Multi-robot Skeleton Guidance
Related Projects:  Robot Task and Motion Planning    Guided Planning    Workspace Guided Planning    Multi-Agent Systems    Multi-Robot Motion Planning    Hierarchical Annotated Skeleton    Dynamic Region Planning  

Many real-world environments like automated warehouses feature large groups of robots navigating through narrow passages in the workspace. In these scenarios, a high degree of coordination during planning is required to avoid inter-robot collisions. Previous work on Dynamic Regions planning strategies has shown that using a topological skeleton of the workspace to guide motion planning can significantly improve the efficiency of planning. We explore extending topological guidance to the multi-robot domain to efficiently search the planning space. All methods are available in the Open-Source Parasol Planning Library.

We consider two approaches to leveraging the topological skeleton for multi-robot planning. Composite Dynamic Region-biased RRT (CDR-RRT) uses the skeleton to search the composite space efficiently, providing a high-level of coordination for the system. The Workspace Decomposable State Space Hypergraph (Workspace-DaSH) method further leverages the skeleton to inform when coordination of groups of robots is necessary.

CDR-RRT: Composite Dynamic Region RRT

We extend Dynamic Regions-biased RRT, a single-robot motion planning method that leverages a topological skeleton to the multi-robot domain to propose Composite Dynamic Regions-biased RRT (CDR-RRT) (available in PPL).

Algorithm Overview

Composite Workspace Skeleton
We develop a composite space analog of the topological skeleton and use this structure to guide planning. A composite skeleton is the Cartesian product graph of the individual topological skeletons for each of the robots in the system. In the example pictured below, one composite skeleton edge is made up of one individual skeleton edge (highlighted in blue) for each robot. The whole composite skeleton is made up of all possible vertex/edge combinations.

Skeleton Guided RRT Construction
The size of the composite skeleton is exponential in the number of robots, so we leverage local, on-demand construction of the skeleton as we heuristically search through it, minimizing the portion of the composite skeleton that we actually see. We grow an RRT by sampling robot group configurations from dynamic sampling regions that move along composite skeleton edges.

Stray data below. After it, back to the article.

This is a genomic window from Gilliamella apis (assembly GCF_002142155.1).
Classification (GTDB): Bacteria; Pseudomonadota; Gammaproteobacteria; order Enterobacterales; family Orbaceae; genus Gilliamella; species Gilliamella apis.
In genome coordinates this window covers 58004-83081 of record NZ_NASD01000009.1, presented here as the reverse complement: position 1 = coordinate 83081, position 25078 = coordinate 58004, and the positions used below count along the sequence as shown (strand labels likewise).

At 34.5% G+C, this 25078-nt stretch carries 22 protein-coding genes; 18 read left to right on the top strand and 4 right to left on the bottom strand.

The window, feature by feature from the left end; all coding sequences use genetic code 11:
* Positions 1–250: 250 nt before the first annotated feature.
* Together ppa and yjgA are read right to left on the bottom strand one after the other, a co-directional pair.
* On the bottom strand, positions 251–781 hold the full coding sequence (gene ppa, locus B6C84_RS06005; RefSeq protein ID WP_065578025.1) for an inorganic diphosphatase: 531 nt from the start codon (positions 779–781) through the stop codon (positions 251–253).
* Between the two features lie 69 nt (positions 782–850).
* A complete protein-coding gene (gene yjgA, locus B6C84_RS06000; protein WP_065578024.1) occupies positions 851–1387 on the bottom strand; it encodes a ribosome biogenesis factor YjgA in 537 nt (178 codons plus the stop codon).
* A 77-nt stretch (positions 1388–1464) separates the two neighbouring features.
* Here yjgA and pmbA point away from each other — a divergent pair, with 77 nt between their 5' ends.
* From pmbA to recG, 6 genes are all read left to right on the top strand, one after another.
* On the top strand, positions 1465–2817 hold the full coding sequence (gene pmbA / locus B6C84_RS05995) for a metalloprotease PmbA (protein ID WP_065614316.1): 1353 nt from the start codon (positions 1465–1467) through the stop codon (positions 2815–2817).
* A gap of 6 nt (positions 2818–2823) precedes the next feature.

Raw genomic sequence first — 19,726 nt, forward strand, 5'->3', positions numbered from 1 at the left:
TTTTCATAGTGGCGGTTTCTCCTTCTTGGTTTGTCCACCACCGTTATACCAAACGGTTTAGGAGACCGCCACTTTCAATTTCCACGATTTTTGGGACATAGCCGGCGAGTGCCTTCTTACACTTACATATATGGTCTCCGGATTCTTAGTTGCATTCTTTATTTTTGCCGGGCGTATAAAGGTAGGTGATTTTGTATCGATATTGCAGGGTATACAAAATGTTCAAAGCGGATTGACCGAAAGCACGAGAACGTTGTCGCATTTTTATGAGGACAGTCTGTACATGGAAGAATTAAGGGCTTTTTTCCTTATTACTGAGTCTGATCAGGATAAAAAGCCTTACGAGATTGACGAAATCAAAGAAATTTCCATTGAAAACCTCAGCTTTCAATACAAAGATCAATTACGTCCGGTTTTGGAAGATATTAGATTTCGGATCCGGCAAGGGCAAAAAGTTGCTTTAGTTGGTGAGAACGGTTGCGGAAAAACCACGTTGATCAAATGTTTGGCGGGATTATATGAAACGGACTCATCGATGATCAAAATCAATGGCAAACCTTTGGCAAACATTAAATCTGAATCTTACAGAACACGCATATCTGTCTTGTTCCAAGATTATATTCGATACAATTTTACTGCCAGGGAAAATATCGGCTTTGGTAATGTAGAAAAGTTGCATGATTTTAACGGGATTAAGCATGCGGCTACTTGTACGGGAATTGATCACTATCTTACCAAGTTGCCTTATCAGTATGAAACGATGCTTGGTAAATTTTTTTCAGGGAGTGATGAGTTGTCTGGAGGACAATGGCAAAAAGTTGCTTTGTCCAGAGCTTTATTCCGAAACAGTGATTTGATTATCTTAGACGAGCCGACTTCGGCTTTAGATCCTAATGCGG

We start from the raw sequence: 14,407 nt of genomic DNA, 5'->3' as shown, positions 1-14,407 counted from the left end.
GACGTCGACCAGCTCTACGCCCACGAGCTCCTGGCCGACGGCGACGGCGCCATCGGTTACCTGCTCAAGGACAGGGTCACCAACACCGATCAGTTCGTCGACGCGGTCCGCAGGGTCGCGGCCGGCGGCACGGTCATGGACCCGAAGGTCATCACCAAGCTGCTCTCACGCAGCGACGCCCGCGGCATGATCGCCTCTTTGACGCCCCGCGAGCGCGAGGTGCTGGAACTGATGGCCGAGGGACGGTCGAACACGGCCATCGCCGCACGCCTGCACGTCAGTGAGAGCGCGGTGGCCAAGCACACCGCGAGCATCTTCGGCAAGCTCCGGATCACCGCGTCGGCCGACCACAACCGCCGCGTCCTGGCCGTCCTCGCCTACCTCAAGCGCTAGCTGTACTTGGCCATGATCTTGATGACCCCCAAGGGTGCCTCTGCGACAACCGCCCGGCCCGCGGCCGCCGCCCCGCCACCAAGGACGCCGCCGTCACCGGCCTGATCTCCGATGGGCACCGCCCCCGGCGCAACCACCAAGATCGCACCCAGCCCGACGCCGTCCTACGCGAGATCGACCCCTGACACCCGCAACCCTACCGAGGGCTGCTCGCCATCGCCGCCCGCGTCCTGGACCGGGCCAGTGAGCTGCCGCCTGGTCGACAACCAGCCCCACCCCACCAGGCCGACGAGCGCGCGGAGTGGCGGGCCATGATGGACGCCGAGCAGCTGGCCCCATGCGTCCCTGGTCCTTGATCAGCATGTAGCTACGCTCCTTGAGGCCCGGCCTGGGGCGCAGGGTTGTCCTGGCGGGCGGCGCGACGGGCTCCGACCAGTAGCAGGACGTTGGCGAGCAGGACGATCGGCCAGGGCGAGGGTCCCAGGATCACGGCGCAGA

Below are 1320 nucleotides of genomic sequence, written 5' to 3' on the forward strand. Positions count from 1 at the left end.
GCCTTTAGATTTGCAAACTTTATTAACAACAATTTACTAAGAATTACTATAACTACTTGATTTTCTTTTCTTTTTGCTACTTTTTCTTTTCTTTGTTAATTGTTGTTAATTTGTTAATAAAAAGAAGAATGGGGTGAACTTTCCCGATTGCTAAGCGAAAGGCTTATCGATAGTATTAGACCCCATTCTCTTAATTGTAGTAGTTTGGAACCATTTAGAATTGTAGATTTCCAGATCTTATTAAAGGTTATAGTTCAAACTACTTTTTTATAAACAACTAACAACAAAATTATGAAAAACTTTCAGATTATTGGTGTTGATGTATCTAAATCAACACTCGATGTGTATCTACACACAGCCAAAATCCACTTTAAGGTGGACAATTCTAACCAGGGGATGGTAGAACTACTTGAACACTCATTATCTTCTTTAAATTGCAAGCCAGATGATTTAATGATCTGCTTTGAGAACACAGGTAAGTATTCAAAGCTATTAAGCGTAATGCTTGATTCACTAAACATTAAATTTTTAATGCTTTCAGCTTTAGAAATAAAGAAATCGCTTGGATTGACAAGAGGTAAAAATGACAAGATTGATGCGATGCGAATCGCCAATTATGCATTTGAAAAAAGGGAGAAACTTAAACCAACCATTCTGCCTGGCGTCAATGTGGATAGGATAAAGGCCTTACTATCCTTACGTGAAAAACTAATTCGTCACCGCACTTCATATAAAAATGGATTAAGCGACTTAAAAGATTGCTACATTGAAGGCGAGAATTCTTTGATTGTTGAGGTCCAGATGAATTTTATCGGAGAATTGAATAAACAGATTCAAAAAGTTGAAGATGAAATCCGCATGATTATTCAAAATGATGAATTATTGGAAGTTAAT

In the video below, we demonstrate a comparison of our method against a set of other state-of-the-art coupled, decoupled, and hybrid methods, which provide varying levels of coordination during planning. We demonstrate that our method is able to:
  • scale to larger teams of robots in congested environments than other methods we compared against
  • find higher-quality solutions as a result of topological skeleton guidance

Workspace-DaSH: Workspace Decomposable State Space Hypergraph

Building off of CDR-RRT and the existing DaSH hybrid planning framework, we leverage the skeleton for multiple purposes. As in CDR-RRT the skeleton guides planning though narrow passages in the workspace, limiting the size of the planning space being explored. Additionally, we use the skeleton's natural ability to inform when groups of robots will be in proximity to each other, requiring coordination, and should be locally considered jointly (available in PPL).

Algorithm Overview

Hypergraph Skeleton
A hypergraph is a generalization of a graph where hyperarcs represent transitions between sets of vertices. We construct a hypergraph representing the high-level path of each robot over the topological skeleton called the hypergraph skeleton. The example pictured below (left) shows a small portion of the high-level path each robot takes over the skeleton graph (shown in pink). The arrows indicate the current direction of motion of the robots. The dashed line for the yellow robot shows its motion at the next, rather than the current, high-level timestep. The image on the right shows the portion of the hypergraph skeleton that results from these high-level paths. When robots approach the same vertex or edge, they are coupled together, and when the robots move away from each other as indicated by the skeleton, they are decoupled.

Translation to Paths Through CSpace